All right, this is actually something that I have in common with him: He’s a guy who likes pop culture, and he’s a guy who likes songs that you can sing along with. He’s not a guy who’s going to listen to entire albums. He just likes singles. And he’s not a guy who’s that attuned to technology, in spite of the fact that he’s an incredibly intelligent doctor. To him, life is like a pop song, and if he could just sing along and put the roof down on his Mercedes and just blast some Debbie Gibson—that is where he’s happiest. The explanation for it—there’s nothing so deep there, except that it’s not something I’d seen before. I have a lot of friends with bad taste in music—some might say that I have bad taste in music. I’d just never seen it before on television, and I thought it would be immensely funny if this guy just kind of had that. And I think it makes sense for his character, because all he cares about is the high points, and a good pop song is just kind of all high points. Even a bad pop song is that. That’s sort of it. It’s a little dangerous, because you have to clear all these ’80s songs, but I think it’s worth it for the kind of character—the little flourish that it gives you.

I used to drive a convertible around L.A. a lot. My convertible was not as nice as his; I drove a 1992 Volkswagen Cabriolet convertible with like a dented door. I just remember, you get out to Los Angeles—I’m from New York—you feel like you’re in some weird ’80s music video. Sometimes. So for me, that kind of Los Angeles—like the Los Angeles of Beverly Hills Cop or American Gigolo—that was kind of a big influence for the world of this show.

Could we talk a little bit about the characters around Will: Dr. Alex Burke and Will’s assistant, Eve Parker?
Rush: Larenz Tate as Alex (Gavin Bond/USA Network)Larenz, who plays Alex, is a wonderful actor who I’ve loved since Menace II Society. This character is the one I identify with—a lot of my friends are like him. And even though I like to pretend I’m Will Rush, I think I’m a lot more like Alex. He’s a guy who went to medical school with Rush, and basically chose the opposite path: He works in a hospital. Rush works on the fringes of medicine. [Alex] has a strong family. Rush is sleeping with a different woman every night. And [Alex] has a strong moral code, and as we know, Rush’s moral code is a very slippery slope—even though he rigidly adheres to it, he can morally justify just about anything. I think it’s really funny where these guys sort of meet in the middle. Alex likes to live vicariously through Rush. Rush kind of needs Alex to be the good dude, so that Rush knows how he should behave. I think it’s just a really cool friendship, and the two of them together—their chemistry is pretty great. For me, it’s an opportunity to explore a friendship of people who went in different directions and how they keep the tension between them and the push-and-pull between them.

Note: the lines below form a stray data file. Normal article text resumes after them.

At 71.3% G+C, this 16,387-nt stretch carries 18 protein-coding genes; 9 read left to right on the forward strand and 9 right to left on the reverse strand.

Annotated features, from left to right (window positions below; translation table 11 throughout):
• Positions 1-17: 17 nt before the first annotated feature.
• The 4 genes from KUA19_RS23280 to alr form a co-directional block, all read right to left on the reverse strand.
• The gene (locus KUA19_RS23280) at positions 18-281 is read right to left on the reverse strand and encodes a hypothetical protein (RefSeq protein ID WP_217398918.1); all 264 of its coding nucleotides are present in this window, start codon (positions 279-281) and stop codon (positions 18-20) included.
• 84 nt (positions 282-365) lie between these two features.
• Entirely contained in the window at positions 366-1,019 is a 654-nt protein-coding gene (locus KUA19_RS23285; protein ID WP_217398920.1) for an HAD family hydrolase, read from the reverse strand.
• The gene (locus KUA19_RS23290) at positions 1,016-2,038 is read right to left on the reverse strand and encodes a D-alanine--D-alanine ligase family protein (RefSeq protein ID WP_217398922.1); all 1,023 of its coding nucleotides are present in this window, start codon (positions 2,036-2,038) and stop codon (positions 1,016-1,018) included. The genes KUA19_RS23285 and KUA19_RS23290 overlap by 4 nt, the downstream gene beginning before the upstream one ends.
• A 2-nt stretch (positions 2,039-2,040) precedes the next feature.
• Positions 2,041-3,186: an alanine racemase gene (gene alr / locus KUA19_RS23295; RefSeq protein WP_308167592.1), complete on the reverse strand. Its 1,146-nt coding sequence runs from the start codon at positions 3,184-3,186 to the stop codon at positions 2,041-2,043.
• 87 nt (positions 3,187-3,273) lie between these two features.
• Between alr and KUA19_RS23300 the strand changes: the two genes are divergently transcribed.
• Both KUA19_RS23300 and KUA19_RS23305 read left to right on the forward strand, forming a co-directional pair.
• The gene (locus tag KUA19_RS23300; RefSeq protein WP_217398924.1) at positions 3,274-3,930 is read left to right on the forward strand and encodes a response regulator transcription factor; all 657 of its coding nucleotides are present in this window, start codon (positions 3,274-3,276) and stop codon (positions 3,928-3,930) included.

Rush: Sarah Habel as Eve, Tom Ellis as Dr. William Rush (Gavin Bond/USA Network)Eve is kind of Rush’s gal Friday. She’s incredibly smart. She is incredibly clever, and she also is sort of the angel on Rush’s shoulder. She’s always pushing him to live a healthier lifestyle and a more morally upstanding lifestyle. Their relationship, to me, is really the core one of the show. When Sarah came in, she was just so funny. I give people the opportunity to mess with the lines as much as they want, and she was just ad-libbing in such great ways. To me, it’s sort of the modern version of Moneypenny. It’s a really, really fun relationship to explore. Their moral differences definitely kind of put them diametrically opposed in a lot of ways, but the compromises each of them makes, I find to be really interesting throughout the course of the season. Eve’s backstory, which is hinted at in the pilot, is something that comes back later and creates a lot of problems for both her and Rush.

In the show description, there was mention of Warren Rush, Will’s father. With Harry Hamlin playing him, I expect we’ll see a lot of him—maybe?
Yeah, yeah, yeah. So, my first real television-watching experience was when I watched L.A. Law, like at 10 o’clock, Thursday nights with my parents. They would let me stay up late. And then I saw Harry Hamlin in Mad Men. And Carrie Audino, who is our casting director, also cast Mad Men, and I was like, “Is there any chance we could get Harry Hamlin? Because I loooove Harry Hamlin.” That is sort of a real dream for me. So, yes, we will see him frequently. He is a big part of both Rush’s past and the issues he’s confronting in his present. It’s just really cool that we got him.

I can’t wait for his introduction—because my love of Harry Hamlin goes back to the original Clash of the Titans.
Yeah, yeah—I didn’t want to date myself, but, of course, Clash of the Titans.

You can love Clash of the Titans and not date yourself—necessarily.